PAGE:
No visit to Avignon is complete without a walk on the Pont Saint-Bénézet, also known as the Pont d’Avignon. So, on a beautifully warm and sunny December day we made our visit. It was interesting to stand on this iconic landmark and the subject of the famous French song and nursery rhyme, Sur le pont d’Avignon. One can’t help but sing the words that date from the 16th century when you look out over the Rhône River. Like so many times during this trip, it felt like we were making a connection to history, however small and however brief those moments might be.

Standing in the courtyard in front of the Palace of the Popes in Avignon (Palais des Papes), it’s not hard to sense the power and influence that this building was meant to symbolize for the Catholic church. Its grand and imposing architecture spans 15,000 square meters and stands 50 meters high. Soaring into the blue Avignon sky, one wonders if its meant to give the impression that it’s reaching for heaven.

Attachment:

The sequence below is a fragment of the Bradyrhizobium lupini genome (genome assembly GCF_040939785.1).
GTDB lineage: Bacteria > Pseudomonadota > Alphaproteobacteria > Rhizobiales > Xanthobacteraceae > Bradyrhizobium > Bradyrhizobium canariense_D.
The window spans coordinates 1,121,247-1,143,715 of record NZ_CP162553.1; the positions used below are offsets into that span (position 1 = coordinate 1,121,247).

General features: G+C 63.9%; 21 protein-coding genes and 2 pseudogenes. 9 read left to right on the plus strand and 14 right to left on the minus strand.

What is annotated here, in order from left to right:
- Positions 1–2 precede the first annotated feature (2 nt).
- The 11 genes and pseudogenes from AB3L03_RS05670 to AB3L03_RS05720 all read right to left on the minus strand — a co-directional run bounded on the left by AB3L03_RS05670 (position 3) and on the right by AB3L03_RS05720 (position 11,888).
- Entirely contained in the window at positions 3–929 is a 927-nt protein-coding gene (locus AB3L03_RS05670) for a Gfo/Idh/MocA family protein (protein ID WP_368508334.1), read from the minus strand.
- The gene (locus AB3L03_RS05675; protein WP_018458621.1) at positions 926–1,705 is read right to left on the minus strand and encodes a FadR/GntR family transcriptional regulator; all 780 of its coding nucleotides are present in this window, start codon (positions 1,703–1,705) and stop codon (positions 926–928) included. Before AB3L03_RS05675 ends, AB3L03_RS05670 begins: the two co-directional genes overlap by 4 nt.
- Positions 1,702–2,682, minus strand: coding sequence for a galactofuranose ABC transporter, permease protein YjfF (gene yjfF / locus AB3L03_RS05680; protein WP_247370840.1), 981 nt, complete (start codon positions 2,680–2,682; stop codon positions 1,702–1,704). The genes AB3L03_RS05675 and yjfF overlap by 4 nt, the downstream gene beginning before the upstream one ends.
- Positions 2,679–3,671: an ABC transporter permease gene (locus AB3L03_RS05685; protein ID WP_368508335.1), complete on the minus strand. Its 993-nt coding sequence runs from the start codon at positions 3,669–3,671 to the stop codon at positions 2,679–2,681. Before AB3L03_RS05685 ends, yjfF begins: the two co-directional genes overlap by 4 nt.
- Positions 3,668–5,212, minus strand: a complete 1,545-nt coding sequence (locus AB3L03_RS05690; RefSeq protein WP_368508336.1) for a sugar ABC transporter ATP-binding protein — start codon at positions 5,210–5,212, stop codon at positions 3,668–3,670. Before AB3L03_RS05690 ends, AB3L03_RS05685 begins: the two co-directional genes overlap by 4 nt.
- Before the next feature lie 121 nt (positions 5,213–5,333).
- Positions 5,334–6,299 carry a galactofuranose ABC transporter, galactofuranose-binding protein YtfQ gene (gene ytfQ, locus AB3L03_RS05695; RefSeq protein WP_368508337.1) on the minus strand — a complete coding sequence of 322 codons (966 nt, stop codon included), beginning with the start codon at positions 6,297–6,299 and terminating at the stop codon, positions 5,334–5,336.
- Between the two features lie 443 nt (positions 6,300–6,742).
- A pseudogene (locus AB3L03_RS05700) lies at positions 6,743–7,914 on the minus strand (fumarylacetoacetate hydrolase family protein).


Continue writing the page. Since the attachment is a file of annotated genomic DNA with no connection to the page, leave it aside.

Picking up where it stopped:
Medieval Carcassonne has been considered a strategic location since Neolithic times. Its first settlement dates to about 3500 BC. This ancient rocky hilltop is steeped in history and lore. The Romans were the first to build ramparts around the cité (walled town) in the 1st Century BC. The prime hilltop location made it easy to defend, and its strategic position between the Atlantic and the Mediterranean sea, as well as between the Massif Central and the Pyrénées made it an important trading place as early as the 6th century BC.